As bad as the picture sounds in that article... reality is worse. The sample "do not ask" question offered by Dr. Newhouse at the round table was all about what he called "sacred practices" in Native sweat lodges. The suggestion was that these rituals were to be kept secret. A fair-minded person might be sympathetic to that and assume the rituals were innocent and "private" to the tribe.
On the other hand, a health scientist, psychologist, religion scholar, cultural-studies scholar, or criminologist might disagree. So might the Auditor General of Canada, who scrutinizes the budgets that actually build the sweat lodges and keep them running.
However, prior censorship in university research extends to everything, from Native drug-running, to tobacco smuggling, to student exam anxiety, to animal husbandry, to plant genetics, to the women's volleyball team. So fair-minded grounds for censorship are not relevant in this discussion, even if the Ethics boards promise, some day, to be more reasonable.
Ethics review today is about a lot more than protecting potential victims of research abuse. It's often keyed to shutting down enquiries, ones that ask thorny questions. It's about Chill and power. It's a close cousin to Campus Speech Codes and hall monitors who follow students around, to listen in on conversations and re-direct them to more progressive ways of thinking (one recently disbanded in Ontario; one now in the works in Alberta).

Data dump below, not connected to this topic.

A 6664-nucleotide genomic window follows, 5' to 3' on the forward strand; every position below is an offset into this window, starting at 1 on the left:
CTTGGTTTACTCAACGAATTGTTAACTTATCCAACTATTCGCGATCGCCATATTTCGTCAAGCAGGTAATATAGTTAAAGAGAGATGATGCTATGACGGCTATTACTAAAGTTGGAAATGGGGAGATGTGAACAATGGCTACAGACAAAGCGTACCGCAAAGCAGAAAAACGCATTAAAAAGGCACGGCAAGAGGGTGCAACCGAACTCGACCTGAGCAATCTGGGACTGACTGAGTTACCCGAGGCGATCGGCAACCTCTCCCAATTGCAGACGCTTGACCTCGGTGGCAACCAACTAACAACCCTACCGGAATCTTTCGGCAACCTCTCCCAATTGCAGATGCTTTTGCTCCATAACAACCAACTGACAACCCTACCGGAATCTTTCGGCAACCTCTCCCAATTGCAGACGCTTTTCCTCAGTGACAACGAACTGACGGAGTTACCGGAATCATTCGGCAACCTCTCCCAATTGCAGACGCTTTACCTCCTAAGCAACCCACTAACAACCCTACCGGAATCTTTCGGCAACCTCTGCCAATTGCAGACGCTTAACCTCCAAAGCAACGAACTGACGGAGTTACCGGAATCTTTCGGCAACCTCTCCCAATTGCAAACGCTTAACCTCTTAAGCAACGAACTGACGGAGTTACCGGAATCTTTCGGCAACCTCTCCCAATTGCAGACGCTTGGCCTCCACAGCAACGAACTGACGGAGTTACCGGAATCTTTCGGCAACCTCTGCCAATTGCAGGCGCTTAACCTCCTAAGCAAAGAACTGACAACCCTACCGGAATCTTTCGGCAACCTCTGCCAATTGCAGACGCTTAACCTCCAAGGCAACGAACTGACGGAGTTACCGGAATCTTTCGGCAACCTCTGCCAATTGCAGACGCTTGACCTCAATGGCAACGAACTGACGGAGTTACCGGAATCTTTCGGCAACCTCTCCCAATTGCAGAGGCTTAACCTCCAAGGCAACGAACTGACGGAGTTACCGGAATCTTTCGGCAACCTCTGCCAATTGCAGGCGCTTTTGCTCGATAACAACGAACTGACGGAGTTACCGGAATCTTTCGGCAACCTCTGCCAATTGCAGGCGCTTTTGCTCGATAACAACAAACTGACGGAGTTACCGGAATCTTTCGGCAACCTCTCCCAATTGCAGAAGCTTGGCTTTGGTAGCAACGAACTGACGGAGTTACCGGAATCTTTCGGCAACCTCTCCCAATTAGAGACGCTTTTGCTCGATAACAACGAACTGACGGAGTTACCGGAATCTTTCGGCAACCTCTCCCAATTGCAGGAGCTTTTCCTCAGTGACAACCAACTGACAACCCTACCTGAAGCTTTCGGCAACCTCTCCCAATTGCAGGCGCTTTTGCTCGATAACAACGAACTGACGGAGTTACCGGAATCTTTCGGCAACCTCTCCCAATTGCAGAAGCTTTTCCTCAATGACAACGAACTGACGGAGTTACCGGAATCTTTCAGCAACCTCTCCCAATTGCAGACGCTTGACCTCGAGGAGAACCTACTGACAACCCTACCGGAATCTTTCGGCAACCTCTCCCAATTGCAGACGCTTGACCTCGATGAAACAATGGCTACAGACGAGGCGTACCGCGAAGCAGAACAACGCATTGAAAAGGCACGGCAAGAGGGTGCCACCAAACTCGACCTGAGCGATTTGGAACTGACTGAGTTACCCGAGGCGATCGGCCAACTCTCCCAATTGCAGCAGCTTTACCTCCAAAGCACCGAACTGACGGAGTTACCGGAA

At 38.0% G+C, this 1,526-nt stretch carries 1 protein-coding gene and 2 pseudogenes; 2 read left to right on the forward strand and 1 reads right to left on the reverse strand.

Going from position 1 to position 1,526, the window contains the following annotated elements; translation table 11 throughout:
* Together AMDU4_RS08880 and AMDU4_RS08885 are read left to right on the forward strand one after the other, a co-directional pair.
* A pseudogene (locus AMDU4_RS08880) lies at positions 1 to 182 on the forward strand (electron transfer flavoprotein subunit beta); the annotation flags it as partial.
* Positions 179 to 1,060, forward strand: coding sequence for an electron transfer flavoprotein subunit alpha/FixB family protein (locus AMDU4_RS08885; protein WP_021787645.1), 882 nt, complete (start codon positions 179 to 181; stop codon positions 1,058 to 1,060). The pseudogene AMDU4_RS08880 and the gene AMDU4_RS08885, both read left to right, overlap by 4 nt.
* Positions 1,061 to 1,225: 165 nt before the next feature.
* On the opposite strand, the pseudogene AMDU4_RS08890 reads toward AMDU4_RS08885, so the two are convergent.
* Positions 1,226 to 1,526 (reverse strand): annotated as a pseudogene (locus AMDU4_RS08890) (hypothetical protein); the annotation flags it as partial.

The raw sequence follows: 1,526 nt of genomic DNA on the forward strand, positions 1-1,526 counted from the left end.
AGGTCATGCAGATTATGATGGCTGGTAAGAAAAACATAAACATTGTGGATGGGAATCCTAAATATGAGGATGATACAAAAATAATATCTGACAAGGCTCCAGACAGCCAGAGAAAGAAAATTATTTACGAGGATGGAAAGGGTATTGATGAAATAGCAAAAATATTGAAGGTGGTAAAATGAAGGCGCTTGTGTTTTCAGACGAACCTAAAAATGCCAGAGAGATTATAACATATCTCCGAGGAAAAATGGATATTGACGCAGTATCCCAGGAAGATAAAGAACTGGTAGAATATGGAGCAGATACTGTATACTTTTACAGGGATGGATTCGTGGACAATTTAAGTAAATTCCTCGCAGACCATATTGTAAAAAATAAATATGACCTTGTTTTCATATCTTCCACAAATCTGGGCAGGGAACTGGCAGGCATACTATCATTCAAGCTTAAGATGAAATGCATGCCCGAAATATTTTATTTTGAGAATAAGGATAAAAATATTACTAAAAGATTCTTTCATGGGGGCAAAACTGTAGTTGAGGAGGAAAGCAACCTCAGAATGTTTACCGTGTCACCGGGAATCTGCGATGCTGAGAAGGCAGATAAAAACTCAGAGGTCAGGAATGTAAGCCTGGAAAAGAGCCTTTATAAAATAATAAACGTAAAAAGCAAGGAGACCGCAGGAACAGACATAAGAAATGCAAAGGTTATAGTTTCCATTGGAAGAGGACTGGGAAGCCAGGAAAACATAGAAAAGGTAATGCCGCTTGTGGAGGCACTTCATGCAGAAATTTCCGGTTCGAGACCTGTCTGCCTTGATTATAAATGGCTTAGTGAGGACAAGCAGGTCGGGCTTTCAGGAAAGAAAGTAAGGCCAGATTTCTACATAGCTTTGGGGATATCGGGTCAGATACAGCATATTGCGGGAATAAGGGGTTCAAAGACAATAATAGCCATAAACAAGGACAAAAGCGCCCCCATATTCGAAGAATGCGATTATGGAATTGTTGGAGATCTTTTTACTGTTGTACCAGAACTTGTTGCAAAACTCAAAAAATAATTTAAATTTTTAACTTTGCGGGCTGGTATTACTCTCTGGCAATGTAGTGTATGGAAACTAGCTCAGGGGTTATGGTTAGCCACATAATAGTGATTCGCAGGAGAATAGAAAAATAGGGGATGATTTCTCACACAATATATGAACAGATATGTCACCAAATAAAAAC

How did all this happen? Its origins are in the war on science that has been waged by the Postmodern academy, underway since about 1970. I gave readers a glimpse of that in my blog Courting the Female Offender. In that blog, I talked about Gender Feminism and explained how, at root, it's a polemic against the European Enlightenment and the concept of empirical science. I talked about it as Female Exceptionalism, and explored how this was a self-referential and mystical construct, and how it obfuscated psychology the way Nazism perverted history and race theory.
Put Female Exceptionalism next to "Aboriginal Sovereignty," a ground for not asking certain questions (see blog below), and the analysis sharpens. ERB-ism is verifiably an outgrowth and instrument of this Postmodernist war. It could even be the central weed in its poisonous field.
But to understand it, and to understand how to disarm it, we have to ask how scholars managed to be captured by it in the first place. History instructs action.
I'm not a scholar of ERBs (but there aren't any -- too dangerous, too hard to get funded!), so, won't go into the full history of them. In the blog below, I touched upon their frank politicisation and the spread of their reach, and wrote about how they began reasonably in medical research and metastasized into a universal mechanism of speech control.